“I think everyone in the community agrees that environmental change plays a role in evolution, including human evolution and the development of technology,” Deocampo said. “The problem that we’re trying to address is the details. In some ways, this is kind of the first step because by drilling these sediments we can better understand how the environment changed, and that’s the first step to understanding how that environmental change affected human evolution. Those are questions that will be addressed by evolutionary biologists and anthropologists. As geologists, we’re providing data on how the environment itself changed.”

Source: Georgia State University [October 17, 2018]



Ancient Andean genomes show distinct adaptations to farming and altitude

Ancient populations in the Andes of Peru adapted to their high-altitude environment and the introduction of agriculture in ways distinct from other global populations that faced similar circumstances, according to findings presented at the American Society of Human Genetics (ASHG) 2018 Annual Meeting in San Diego, Calif.

Ancient Andean genomes show distinct adaptations to farming and altitude
Inca terrace farming [Credit: Imgur]

John Lindo, PhD, JD, assistant professor of anthropology at Emory University, and a group of international collaborators headed by Anna Di Rienzo, PhD, at the University of Chicago and Mark Aldenderfer, PhD, at the University of California, Merced, set out to use newly available samples of 7,000-year-old DNA from seven whole genomes to study how ancient people in the Andes adapted to their environment. They compared these genomes with 64 modern-day genomes from both highland Andean populations and lowland populations in Chile, in order to identify the genetic adaptations that took place before the arrival of Europeans in the 1500s.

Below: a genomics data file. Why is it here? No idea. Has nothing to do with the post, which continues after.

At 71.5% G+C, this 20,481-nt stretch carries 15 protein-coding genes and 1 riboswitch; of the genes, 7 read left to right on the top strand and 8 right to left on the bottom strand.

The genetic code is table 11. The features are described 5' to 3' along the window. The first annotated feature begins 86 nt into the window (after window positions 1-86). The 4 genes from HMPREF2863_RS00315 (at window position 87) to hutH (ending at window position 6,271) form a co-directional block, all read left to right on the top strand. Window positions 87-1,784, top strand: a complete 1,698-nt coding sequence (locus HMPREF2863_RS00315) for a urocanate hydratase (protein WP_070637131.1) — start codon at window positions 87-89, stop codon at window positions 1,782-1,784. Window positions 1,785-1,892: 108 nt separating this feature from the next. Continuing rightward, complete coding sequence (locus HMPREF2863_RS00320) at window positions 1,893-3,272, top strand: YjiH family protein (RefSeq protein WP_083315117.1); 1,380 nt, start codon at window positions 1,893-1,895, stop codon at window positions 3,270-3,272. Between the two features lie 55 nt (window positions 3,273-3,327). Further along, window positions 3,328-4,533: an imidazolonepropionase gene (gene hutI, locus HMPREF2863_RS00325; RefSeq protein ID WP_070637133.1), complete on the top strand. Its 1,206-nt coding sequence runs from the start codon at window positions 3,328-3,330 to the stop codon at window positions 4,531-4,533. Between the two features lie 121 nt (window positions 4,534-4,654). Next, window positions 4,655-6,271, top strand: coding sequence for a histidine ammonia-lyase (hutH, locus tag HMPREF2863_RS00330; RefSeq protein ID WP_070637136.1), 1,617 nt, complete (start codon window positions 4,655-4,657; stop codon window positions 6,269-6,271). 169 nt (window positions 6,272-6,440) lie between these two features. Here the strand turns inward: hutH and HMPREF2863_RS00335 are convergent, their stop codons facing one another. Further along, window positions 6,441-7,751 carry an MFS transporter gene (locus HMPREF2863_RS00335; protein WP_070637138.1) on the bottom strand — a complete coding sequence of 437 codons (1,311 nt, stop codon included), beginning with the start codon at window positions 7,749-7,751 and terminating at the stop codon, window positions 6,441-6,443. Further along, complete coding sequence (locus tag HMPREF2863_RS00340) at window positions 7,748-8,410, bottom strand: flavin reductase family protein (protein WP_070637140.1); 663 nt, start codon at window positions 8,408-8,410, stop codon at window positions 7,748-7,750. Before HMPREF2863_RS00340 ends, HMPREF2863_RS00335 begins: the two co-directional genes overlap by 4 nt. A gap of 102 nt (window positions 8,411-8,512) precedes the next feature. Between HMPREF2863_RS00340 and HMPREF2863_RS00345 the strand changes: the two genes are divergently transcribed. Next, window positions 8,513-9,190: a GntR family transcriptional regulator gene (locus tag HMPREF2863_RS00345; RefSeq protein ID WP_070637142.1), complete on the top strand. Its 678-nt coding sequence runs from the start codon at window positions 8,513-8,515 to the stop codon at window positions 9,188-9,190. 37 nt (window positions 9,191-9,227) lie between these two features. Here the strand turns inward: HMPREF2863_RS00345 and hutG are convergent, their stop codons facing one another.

“Contact with Europeans had a devastating impact on South American populations, such as the introduction of disease, war, and social disruption,” explained Dr. Lindo. “By focusing on the period before that, we were able to distinguish environmental adaptations from adaptations that stemmed from historical events.”

They found that Andean populations’ genomes adapted to the introduction of agriculture and resulting increase in starch consumption differently from other populations. For example, the genomes of European farming populations show an increased number of copies of the gene coding for amylase, an enzyme in saliva that helps break down starch. While Andeans also followed a high-starch diet after they started to farm, their genomes did not have additional copies of the amylase gene, prompting questions about how they may have adapted to this change.

Similarly, Tibetan genomes, which have been studied extensively for their adaptations to high altitude, show many genetic changes related to the hypoxia response — how the body responds to low levels of oxygen. The Andean genomes did not show such changes, suggesting that this group adapted to high altitude in another way.

The researchers also found that after contact with Europeans, highland Andeans experienced an effective population reduction of 27 percent, far below the estimated 96 percent experienced by lowland populations. Previous archaeological findings showed some uncertainty to this point, and the genetic results suggested that by living in a harsher environment, highland populations may have been somewhat buffered from the reach and resulting effects of European contact. The findings also showed some selection for immune-related genes after the arrival of Europeans, suggesting that Andeans who survived were better able to respond to newly introduced diseases like smallpox.

Building on these findings, Dr. Lindo and his colleagues are currently exploring a new set of ancient DNA samples from the Incan capital Cusco, as well as a nearby lowland group. They are also interested in gene flow and genetic exchange resulting from the wide-ranging trade routes of ancient Andeans.

“Our findings thus far are a great start to an interesting body of research,” said Dr. Lindo. “We would like to see future studies involving larger numbers of genomes in order to achieve a better resolution of genetic adaptations throughout history,” he said.

Source: American Society of Human Genetics [October 17, 2018]